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Breaking the silence on silence

By Amanda Marcotte
Saturday, May 31, 2008 21:18 EDT
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I just want to write a quick post about the issue of “silence” arguments—i.e., the “why aren’t group A writing more about topic B?” posts. It’s similar to the “you can’t prove a negative” fallacy. All too often, when we get angry with someone for not blogging a specific news item, it’s not that they don’t care, but something more mundane. They were napping when it came out and missed it in their news reader. They don’t feel they have anything useful to add to the discussion, and think someone else blogged about it more eloquently. They cover similar topics so often that they occasionally skip a news item on the topic lest they come across as shrill, one-note bloggers. There’s only so many hours in a day, and even the most devoted bloggers spend some of those napping, earning money, or keeping their marriages together. And of course, at least 50% of the time someone is accused of ignoring an issue or story, they actually blogged it and the complainer is ignoring that or conveniently missed that to make a point.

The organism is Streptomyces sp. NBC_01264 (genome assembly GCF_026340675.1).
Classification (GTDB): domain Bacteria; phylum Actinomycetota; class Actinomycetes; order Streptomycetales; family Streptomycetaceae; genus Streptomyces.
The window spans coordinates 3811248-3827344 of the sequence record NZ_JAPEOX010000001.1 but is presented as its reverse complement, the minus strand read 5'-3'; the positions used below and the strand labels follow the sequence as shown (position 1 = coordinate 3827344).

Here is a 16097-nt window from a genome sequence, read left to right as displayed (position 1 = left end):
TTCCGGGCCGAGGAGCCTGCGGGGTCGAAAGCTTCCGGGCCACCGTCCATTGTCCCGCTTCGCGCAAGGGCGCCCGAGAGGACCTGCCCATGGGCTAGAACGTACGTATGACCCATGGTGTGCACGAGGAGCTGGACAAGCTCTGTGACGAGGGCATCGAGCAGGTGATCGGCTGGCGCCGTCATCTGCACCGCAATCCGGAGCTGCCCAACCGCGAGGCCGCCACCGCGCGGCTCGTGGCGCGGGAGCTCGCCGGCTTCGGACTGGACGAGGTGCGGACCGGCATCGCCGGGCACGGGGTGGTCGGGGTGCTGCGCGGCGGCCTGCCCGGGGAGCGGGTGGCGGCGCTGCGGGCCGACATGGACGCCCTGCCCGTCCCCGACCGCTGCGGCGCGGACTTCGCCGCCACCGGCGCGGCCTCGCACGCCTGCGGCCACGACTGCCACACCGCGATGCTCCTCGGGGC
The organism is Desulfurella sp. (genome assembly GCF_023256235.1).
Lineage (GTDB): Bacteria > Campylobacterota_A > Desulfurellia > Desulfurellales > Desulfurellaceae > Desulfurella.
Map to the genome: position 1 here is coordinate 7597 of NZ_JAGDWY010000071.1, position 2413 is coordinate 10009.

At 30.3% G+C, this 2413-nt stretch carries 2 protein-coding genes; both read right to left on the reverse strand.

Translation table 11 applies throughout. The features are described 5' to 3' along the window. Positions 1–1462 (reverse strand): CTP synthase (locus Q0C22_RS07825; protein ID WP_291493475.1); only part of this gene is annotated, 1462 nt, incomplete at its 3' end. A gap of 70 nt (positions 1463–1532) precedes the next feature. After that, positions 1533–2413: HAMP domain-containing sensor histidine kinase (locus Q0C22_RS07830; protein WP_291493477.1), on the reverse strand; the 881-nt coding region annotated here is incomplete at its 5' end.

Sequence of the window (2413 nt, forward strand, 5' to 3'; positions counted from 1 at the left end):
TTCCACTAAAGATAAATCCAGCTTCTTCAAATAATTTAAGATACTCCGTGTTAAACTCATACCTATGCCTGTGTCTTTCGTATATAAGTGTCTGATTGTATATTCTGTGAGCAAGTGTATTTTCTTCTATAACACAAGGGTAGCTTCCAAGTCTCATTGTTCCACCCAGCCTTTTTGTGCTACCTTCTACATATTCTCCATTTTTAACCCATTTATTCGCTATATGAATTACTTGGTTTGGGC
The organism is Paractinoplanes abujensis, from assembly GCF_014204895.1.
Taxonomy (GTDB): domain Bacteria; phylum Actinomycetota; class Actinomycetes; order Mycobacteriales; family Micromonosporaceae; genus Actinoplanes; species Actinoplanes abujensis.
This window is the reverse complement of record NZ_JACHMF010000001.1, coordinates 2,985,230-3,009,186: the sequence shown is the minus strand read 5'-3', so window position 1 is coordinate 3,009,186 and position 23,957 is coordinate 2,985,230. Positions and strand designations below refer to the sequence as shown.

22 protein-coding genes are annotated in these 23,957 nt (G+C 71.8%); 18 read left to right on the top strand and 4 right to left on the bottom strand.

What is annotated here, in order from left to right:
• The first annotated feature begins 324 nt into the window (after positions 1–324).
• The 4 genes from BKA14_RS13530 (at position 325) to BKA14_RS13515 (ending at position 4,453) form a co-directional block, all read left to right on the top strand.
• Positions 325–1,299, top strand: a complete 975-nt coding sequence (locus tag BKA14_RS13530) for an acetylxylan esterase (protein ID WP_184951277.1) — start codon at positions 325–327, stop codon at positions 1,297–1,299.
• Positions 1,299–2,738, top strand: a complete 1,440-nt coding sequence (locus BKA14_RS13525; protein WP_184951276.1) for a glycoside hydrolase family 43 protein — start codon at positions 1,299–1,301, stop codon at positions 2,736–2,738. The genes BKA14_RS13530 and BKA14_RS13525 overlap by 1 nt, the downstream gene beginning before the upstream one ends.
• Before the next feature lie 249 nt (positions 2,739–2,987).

For me, the number one determinant on whether or not I blog a news item is whether or not I have anything entertaining or useful to say on the topic. If you really feel strongly that I have an obligation to blog about X, Y, or Z, and I don’t, please consider that I might not be all-powerful and have witty, intelligent things to say on everything.

I say this because I read Kathy G’s post about the feminist silence about attacks on Michelle Obama with guilt, because I don’t think I’ve blogged any furious, “Shut up you monsters!” posts about the attacks on Michelle Obama. But the damning “silence” language makes it sound, in my case at least, a lot more nefarious than it really is.* It’s not that I don’t care. I miss a lot of dust-ups (like this one), and honestly I don’t think I would have anything useful to say about it even if I hadn’t.